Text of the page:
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Apple unveiled iCal to the world on July 17 2002 — a date that lives on in a macOS icon even if the app isn't called that anymore.
iCal, an underrated but essential part of the Apple ecosystem, was unveiled 16 years ago today, on July 17, 2002, at the Macworld Expo in New York.
"iCal lets you see all the calendars that make up your life," Steve Jobs said in the press release announcing iCal, which arrived as part of Mac OS X 10.2 Jaguar. "With built-in Internet sharing, iCal opens a new era of wide-area calendar sharing between colleagues, friends, family and schools."
The introduction of iCal predated the release of the iPhone by five years, and was aimed at first at Mac and iPod users. And to give an idea of the era in which it was introduced, Apple touted the ability to sync calendars across "the new generation of Bluetooth-enabled mobile phones, PalmOS devices and the iPod."
iCal was one of the few Apple software products not developed in Cupertino; it was actually put together in France by a team led by longtime Jobs associate Jean-Marie Hullot.
The story of an icon
For many years, the iCal desktop icon always displayed the date "July 17" and to this day, it's the default icon for the calendar in MacOS.
While Apple has never confirmed it, it's widely assumed that the July 17 is a reference to the date when the feature was introduced. It's similar to the lore about iPhone clocks always displaying the time of 9:42 in TV ads, in accordance with the time of day of the original iPhone announcement in 2007.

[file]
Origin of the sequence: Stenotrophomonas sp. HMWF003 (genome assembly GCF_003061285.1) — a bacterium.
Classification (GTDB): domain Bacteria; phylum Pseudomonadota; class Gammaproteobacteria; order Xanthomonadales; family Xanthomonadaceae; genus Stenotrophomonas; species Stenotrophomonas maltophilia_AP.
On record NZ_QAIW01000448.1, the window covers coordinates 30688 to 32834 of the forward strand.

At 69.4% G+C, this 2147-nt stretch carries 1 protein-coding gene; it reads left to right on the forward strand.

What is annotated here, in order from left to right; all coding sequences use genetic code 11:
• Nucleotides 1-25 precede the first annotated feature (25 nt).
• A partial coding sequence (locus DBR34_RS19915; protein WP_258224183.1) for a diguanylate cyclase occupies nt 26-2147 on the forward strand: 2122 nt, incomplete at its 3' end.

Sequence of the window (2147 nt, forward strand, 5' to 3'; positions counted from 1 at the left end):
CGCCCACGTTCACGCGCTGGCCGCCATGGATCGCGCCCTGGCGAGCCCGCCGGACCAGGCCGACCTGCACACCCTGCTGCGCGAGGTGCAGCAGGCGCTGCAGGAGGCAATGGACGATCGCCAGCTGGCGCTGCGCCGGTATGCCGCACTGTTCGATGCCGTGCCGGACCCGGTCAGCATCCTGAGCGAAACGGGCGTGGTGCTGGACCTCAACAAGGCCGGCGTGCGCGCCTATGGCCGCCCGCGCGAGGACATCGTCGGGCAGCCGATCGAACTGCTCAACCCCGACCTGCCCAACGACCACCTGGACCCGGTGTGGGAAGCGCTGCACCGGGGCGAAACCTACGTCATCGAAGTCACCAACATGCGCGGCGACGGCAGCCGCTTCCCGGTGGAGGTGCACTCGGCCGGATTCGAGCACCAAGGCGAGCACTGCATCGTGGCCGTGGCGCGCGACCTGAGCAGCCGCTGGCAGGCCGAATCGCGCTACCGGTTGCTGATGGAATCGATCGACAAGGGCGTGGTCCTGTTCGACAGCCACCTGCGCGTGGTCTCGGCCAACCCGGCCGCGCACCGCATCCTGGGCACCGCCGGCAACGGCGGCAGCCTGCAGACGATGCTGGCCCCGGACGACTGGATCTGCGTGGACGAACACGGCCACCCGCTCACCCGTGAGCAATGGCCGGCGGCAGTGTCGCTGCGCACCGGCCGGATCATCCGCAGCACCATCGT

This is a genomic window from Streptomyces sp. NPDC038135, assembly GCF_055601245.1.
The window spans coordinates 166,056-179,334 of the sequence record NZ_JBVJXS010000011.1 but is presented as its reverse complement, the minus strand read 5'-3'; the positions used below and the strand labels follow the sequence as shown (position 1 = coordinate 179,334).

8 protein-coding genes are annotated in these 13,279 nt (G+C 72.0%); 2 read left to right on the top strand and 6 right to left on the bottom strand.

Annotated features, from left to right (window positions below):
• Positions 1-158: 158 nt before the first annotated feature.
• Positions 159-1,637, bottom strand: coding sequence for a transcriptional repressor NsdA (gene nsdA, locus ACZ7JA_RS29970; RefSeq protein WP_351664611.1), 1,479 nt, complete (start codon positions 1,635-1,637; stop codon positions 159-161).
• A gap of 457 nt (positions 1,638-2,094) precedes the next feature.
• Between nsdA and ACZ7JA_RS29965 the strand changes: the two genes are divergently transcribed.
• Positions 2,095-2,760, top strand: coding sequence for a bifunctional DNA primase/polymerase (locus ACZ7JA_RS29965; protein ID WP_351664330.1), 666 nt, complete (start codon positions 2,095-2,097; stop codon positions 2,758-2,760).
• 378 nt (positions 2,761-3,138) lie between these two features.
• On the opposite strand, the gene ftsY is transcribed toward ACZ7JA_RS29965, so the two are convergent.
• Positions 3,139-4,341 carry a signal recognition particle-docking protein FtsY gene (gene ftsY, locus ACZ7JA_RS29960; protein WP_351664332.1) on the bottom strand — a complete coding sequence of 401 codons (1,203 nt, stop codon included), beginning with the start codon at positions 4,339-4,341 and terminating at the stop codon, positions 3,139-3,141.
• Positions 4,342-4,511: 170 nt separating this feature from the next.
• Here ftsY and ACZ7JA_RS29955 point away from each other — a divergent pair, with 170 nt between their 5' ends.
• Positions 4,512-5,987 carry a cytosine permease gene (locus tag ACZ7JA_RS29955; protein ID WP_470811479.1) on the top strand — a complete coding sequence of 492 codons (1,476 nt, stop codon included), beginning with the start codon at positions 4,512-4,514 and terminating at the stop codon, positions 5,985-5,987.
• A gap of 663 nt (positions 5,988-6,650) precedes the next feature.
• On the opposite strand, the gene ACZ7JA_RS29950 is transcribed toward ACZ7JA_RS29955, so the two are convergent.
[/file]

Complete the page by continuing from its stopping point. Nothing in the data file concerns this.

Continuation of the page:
While the iOS Calendar is now "dynamic," and features the current date rather than July 17, the Mac app icon, and calendar emoji in iOS keeps the July 17 date. July 17 doubles as World Emoji Day, an unofficial holiday that was chosen for that reason. Apple has, in the past, unveiled new emojis on the 17th.
From iCal to Calendar
Like a lot of aspects of iOS and macOS, iCal evolved over time. The design changed, it added support for Microsoft Exchange and later Google and Yahoo calendars. Apple has also gradually changed the ability to adjust snooze durations.
Then, on macOS, iCal became known as simply Calendar with the release of OS X Mountain Lion in 2012. That update also added search suggestions and the ability to add attachments.
The update in 2016, for macOS X Mavericks, added travel time and weather to locations in Calendar. And in iOS 10, the mobile version allowed selection of time zones when entering times.
Through all this, the iCal name changed, as did the app itself. But, for a time, a group of Apple enthusiasts celebrated July 17 as "iCal Day" and vestiges still remain today.